The Risks of Cancer Screening
With More Cancer Screening and Earlier Testing, Overtreatment on the Rise
Living With Uncertainty: The Limits of Science continued...
Prostate cancer offers a good example. According to the U.S. Preventive Services Task Force (USPSTF), "A large majority of the men who are being treated would do well without treatment." Yet in the U.S., 90% of these men opt for treatment.
"We have a culture of treating cancers aggressively, but we know all those men don't need to be treated," Kramer says.
Another example is the most feared form of skin cancer: melanoma. Melanoma rates have gone up since the late 1980s. Most of the increase is in early cancers detected as skin-exam screening became more common. But late-stage melanoma cases didn't decline, Kramer says. Neither did the death rate.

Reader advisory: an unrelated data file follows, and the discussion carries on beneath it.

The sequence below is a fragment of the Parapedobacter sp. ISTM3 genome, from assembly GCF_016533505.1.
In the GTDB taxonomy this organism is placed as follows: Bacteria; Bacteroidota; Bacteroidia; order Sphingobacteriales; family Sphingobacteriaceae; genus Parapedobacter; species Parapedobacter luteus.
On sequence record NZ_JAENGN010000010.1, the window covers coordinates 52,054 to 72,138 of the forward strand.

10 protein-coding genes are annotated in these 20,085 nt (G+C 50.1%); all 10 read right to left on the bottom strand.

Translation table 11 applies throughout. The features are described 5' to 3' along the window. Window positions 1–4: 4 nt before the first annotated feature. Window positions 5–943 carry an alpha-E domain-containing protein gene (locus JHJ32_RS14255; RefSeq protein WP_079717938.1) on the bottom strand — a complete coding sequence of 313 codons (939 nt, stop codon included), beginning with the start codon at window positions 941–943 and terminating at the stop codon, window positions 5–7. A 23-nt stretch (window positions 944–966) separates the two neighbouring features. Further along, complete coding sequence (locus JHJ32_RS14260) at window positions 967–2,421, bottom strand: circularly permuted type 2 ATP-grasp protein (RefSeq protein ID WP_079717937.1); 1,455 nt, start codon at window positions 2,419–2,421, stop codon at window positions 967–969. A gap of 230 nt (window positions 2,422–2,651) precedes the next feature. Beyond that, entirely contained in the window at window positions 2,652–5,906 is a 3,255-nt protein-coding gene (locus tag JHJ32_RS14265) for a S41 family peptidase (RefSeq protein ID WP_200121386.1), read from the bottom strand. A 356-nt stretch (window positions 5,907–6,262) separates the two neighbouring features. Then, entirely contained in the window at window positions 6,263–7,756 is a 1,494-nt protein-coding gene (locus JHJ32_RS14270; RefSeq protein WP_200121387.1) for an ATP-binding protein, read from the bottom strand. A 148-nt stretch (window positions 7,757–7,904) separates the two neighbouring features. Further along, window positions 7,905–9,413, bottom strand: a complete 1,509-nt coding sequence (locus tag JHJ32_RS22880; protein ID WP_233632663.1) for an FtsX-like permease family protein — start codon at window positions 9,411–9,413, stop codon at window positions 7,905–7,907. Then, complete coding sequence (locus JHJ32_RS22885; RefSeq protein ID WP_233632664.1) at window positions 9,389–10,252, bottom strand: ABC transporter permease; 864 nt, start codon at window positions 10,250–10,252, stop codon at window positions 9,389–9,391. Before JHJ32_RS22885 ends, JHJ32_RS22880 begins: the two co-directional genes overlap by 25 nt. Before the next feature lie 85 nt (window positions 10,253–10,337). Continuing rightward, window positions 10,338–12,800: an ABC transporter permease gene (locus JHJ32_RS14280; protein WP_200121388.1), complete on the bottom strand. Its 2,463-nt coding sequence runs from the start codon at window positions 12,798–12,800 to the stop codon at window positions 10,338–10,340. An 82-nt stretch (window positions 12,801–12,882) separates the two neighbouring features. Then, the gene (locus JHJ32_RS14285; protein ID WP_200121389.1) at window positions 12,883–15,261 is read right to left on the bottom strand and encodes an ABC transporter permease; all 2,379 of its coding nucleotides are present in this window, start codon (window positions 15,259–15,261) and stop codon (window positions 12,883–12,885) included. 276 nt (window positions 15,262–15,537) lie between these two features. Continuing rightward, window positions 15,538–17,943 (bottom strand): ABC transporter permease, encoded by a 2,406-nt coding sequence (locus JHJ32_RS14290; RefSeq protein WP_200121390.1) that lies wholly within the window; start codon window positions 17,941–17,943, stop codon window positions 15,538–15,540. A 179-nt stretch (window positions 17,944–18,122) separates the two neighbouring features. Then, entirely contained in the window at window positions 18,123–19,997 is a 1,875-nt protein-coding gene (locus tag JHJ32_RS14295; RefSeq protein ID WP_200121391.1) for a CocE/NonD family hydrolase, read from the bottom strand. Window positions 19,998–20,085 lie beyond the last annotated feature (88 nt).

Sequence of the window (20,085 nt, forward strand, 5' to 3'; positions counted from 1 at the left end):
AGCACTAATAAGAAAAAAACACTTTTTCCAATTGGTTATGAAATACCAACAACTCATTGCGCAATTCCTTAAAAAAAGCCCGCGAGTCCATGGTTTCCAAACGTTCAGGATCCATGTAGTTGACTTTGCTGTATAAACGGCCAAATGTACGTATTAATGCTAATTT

Brawley agrees. "I cannot quote a study showing that melanoma screening definitely saves lives," he says. "We cure some melanomas that don't need to be cured."
Nobody wants to live with cancer. Nobody wants to be overdiagnosed or overtreated. It's just that we want -- need -- answers that medical science does not yet have.
"What we really need is a 21st century definition of cancer so we can move away from 20th century screening and diagnosis using an 1840s definition of cancer," Brawley says.
There are limits to science, says Susan G. Fisher, PhD, professor and chair of public health sciences at the University of Rochester, N.Y.
"People are uncomfortable and concerned because they think we are recommending less screening in some groups," she says. "The message for the public is that science is hard. As we get more and more information we get smarter about our advice. The most recent evidence says that in groups at low risk, we are creating more problems than benefits with early screening."
To Screen or Not to Screen?
Some people are at higher risk of cancer than other people. For example, a woman may have inherited genes that raise her risk of breast cancer. Or she might be a smoker, raising her risk of lung cancer.
For people at risk of cancer, the benefits of screening often outweigh the harms. For those not at risk, deciding on whether to undergo cancer screening can be a close call.